Kara Swanson – Blitz The Snitz

It matters little, really, that I’m a reasonably intelligent and rational woman with a fair take on most things.   It barely counts that I’ve undergone years of comprehensive therapy in order to engage the smarter, savvier parts of my abilities during challenging situations.   And it fails to register that snitting is often a normal facet of brain injury that can be controlled by anticipation and strategy.

I’ve beaten the bloody hell out of wedding dresses in a bridal boutique with my cane.  But we’ll get to that later.  Laughing here.

One of the most frustrating and embarrassing symptoms and effects of brain injury is the rapid onset of this crazy-feeling inappropriateness.  Or is that impropriety?

To escape, to release, to implode, to explode.

It is mortifying.

From very early on, I termed it, “having a snit.”  I would soon find out that there is both good and bad news about snitting.  The good news is that there are ways to recognize and avoid them.   The bad news is that it usually takes  some practice and a few horribly embarrassing and frustrating instances before you start conquering the bugger.

I’ve found that the gap between being physically and emotionally finished and snitting is akin to taking a brand new Camaro onto the expressway.  I’m at 60 mph before I’m halfway down the ramp.

When brain injury survivors are tired, overwhelmed, have endured too much stimuli or are thrust into a confusing, changing environment, we are prone to experiencing an emotional meltdown that is hard to stop once it gains momentum.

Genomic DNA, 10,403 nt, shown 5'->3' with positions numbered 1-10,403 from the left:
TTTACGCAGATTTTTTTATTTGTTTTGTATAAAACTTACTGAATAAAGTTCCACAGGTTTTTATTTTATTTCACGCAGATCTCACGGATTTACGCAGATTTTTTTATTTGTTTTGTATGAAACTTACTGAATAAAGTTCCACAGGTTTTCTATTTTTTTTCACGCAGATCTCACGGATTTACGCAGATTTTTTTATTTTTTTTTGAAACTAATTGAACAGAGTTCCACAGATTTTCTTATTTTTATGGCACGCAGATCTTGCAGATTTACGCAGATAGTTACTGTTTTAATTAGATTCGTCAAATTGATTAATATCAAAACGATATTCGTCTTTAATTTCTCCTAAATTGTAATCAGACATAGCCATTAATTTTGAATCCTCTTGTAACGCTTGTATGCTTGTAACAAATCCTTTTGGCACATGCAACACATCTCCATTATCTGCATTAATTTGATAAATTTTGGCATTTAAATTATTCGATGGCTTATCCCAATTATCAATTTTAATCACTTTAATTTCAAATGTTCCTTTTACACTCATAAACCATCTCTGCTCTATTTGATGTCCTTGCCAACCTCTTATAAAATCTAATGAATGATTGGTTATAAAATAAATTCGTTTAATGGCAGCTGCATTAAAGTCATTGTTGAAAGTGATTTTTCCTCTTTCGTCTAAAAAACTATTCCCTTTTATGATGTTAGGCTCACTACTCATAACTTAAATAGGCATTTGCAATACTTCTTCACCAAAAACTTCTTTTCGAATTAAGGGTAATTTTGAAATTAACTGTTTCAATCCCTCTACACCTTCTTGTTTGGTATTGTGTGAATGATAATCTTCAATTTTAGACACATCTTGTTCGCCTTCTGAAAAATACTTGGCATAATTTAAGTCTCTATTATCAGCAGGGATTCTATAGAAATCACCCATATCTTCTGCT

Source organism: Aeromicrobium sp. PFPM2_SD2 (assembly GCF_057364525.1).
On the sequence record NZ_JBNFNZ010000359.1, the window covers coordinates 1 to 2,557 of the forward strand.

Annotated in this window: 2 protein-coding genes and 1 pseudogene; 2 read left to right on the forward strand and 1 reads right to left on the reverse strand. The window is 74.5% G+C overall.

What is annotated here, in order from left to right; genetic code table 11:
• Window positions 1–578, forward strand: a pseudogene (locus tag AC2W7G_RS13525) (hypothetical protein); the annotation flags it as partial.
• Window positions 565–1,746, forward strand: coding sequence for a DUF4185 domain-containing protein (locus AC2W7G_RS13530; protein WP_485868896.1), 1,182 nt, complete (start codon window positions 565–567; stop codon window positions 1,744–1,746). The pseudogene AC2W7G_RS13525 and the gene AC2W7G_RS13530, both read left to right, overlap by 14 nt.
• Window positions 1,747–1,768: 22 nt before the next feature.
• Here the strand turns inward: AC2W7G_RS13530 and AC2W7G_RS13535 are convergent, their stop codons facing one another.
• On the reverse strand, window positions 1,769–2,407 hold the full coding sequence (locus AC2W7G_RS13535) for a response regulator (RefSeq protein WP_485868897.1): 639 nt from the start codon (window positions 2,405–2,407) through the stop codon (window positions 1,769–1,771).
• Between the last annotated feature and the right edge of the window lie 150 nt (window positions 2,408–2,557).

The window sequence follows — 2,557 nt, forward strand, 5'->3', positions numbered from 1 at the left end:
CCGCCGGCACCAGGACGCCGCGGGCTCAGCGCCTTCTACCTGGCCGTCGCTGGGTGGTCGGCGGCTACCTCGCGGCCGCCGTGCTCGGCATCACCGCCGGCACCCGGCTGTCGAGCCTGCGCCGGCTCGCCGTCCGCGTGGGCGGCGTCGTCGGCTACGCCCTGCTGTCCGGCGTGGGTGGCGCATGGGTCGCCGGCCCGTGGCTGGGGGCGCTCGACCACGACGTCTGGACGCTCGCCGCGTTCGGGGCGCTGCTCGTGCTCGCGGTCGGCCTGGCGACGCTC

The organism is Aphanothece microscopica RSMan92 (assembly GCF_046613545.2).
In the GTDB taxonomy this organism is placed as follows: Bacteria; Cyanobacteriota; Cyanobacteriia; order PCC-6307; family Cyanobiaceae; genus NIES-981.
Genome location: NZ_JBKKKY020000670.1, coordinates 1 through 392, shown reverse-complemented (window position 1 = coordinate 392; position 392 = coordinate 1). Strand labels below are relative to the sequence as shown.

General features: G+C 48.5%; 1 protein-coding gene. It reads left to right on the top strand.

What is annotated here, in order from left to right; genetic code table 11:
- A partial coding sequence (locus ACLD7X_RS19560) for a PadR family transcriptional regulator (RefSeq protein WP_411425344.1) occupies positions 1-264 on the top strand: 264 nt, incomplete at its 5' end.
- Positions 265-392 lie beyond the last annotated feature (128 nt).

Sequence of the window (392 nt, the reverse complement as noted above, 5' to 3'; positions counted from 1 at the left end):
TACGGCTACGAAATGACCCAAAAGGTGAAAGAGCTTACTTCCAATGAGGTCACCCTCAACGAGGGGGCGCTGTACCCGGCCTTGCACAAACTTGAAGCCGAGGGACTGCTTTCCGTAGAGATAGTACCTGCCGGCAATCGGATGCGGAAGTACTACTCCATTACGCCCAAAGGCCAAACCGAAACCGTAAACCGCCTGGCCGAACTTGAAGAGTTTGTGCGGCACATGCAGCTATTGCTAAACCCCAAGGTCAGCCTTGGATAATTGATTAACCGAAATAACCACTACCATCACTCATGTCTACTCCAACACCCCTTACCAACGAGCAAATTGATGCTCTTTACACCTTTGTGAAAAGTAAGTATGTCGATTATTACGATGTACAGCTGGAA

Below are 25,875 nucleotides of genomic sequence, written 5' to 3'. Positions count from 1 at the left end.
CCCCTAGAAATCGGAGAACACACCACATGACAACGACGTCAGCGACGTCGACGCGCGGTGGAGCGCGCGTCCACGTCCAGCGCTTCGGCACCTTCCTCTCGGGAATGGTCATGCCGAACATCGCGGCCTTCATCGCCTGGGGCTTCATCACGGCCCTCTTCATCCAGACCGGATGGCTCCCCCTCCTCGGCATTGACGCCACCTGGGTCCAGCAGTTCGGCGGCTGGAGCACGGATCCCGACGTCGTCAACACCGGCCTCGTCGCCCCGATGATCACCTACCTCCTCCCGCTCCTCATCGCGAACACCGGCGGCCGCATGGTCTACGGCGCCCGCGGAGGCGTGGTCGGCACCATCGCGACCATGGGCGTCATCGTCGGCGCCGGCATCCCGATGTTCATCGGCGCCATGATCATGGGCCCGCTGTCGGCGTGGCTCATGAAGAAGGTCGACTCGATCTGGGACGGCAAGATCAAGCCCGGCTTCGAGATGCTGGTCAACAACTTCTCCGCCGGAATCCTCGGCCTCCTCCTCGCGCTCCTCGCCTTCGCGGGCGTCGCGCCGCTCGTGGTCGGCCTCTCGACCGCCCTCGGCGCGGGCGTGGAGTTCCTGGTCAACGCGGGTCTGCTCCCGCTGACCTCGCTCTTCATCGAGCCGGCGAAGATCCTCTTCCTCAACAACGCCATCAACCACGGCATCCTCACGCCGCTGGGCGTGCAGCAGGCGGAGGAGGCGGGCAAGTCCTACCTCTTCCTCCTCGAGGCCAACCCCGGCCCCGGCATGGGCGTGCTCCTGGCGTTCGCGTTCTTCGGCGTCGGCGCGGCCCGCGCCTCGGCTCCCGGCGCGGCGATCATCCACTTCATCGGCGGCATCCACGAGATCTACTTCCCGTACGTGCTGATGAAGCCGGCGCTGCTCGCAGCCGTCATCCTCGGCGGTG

Remember the feeling of being 21, 22…  You’d had way too much to drink and you’d want the night to be over.  You’d lay down and the room immediately began spinning and you knew the night was going to end laying on the cold bathroom tile floor?

You knew what was coming.

Or how about when you were a kid and your mom would beckon you using your first AND middle names and you immediately knew whatever was coming wasn’t going to be good.  That feeling of dread…

Avoiding snits is all about recognizing the feeling of snits.  Recognizing that the situation is ripe for a snit, like when a cold front clashes against a warm front and the sky turns still and green and you know a tornado is coming.

My snits come if I allow myself to go for too long.  Way past my quota for any day of chaos, plans changing, too many people, too much activity…

I was helping a friend shop for wedding dresses that day and we had been to so many bridal shops and had seen so many dresses that, abruptly I was “done” and had nowhere to escape to.  There were too many people in the tiny shop and it was hot and there were literally thousands of dresses all puffing out into the aisles and I just started chopping at them.   Oh, I’m giggling here with embarrassment.

There was another time when I had been at the hospital for my dad’s surgery since 5am and I was tired by 3pm.  I was waiting for the update so I could head home to bed.   The doctor came out and, instead,  told me that they didn’t have anyone to watch my dad, he was freaking out, and I’d have to stay and watch him until my brothers could make it there by 6:30 or 7.   I had sooo needed to be done and home and I couldn’t handle the change in plans.  So I went into the waiting room down the hall and beat the hell out of the couches and chairs with my cane like it was a baseball bat.

I had a snit one time when I couldn’t take one more dirty dish and I literally threw every plate and utensil angrily into the dishwasher from about three feet out.  Cups like fastballs, clanging and banging and bouncing off onto the kitchen floor.  Butter knives like harpoons….

Not one bit of pretty.

In every instance, and there have been more, it is easy to dissect the factors which contributed to my snit.  In hindsight, I recognize how I allowed myself to invite the different ingredients into a dangerous, volatile concoction.

I needed  to change things.